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Reality trumped fantasy at the Oscars. The Iraq war drama "The Hurt Locker" took best picture, beating favorite "Avatar" and making its director, Kathryn Bigelow, the first woman to take home the Best Director prize.
Bigelow is the first woman to take home Best Director
Austrian actor Christoph Waltz also went home from the 82nd Annual Academy Awards with a statuette for best supporting actor, for his role as a sadistic Nazi officer in the Quentin Tarantino vehicle "Inglorious Basterds."
But the big night was mostly marked by a David-and-Goliath-like struggle of small-versus-big media, with the most expensive film made to date, "Avatar," facing off against "The Hurt Locker," which was produced for just a few million dollars.
While Avatar is already the most commercially successful film of all time, Bigelow's tense and gripping Iraq war study has failed to made an impression at the box office. But at the Oscars, as in biblical times, the little guy won the day. The Hurt Locker took home six Oscars - including the coveted Best Film and Best Director for Bigelow.
Bigelow focuses on action movies and war films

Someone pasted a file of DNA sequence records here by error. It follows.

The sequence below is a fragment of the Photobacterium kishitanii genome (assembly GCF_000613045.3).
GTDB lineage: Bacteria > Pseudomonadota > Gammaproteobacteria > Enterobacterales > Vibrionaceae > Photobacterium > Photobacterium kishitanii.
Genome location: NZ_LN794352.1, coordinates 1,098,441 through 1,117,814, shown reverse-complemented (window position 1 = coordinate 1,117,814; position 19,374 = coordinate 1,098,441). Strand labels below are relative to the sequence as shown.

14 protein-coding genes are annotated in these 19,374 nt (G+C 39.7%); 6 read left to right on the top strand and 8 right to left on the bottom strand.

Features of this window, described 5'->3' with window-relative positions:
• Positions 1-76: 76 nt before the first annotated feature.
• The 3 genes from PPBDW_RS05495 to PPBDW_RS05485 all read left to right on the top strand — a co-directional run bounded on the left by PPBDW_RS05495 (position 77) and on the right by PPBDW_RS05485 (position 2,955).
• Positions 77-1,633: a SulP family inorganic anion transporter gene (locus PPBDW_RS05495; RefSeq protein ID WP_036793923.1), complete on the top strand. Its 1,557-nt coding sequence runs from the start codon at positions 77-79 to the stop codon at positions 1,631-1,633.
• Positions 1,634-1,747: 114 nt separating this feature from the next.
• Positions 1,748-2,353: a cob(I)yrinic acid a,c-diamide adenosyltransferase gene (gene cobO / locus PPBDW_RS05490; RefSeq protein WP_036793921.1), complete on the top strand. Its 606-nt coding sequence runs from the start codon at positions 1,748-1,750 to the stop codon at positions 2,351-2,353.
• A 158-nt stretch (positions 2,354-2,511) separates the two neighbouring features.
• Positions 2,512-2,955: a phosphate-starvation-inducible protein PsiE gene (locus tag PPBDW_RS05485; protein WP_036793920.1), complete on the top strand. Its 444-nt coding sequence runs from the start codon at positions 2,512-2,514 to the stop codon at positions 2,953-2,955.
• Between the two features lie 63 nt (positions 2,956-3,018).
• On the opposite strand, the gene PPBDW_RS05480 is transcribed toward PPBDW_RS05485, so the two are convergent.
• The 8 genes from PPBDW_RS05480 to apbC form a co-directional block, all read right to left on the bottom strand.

First woman to win
Adding to the drama of the evening was the fact that both films' directors - James Cameron directed Avatar - were once husband and wife.
The win puts Bigelow in the enviable position of being the first woman to ever win a Best Director Oscar. But she seemed less interested in being recognized as a groundbreaking woman than for her filmmaking skills, telling Reuters: "Of course, I'd love to just think of myself as a filmmaker, and I long for the day when a modifier can be a moot point."
Of course, Hollywood has seen a number of female directors, but what makes Bigelow unusual is her focus on action and war films.
Big recognition for Christoph Waltz
Tarantino said he wouldn't have made the film without Waltz
Meanwhile, the night's first award went to Christoph Waltz, for best supporting actor. In his acceptance speech, Waltz paid tribute to the filmmaker, calling Quentin Tarantino "a fearless explorer."
"I always wanted to discover some new continent," he said. "I was introduced to Quentin Tarantino who was putting together an expedition…Quentin, with his unorthodox methods of navigation, this fearless explorer took this ship across and brought it in with flying colors."
Waltz was a virtual unknown in the US when he was cast by Tarantino for the part of the SS colonel Hans Landa. Tarantino has said he would not have made the film without Waltz.
No Oscar for 'The White Ribbon'
Germany's big Oscar hope was with "The White Ribbon," a co-production between Germany, Austria, France and Italy. Nominated in the best foreign language category, the film lost out to Argentinian film "El Secreto de Sus Ojos" ("The Secret in their Eyes").
The White Ribbon was also nominated in the best cinematography category, but the statuette went to Avatar.
Editor: Mark Mattox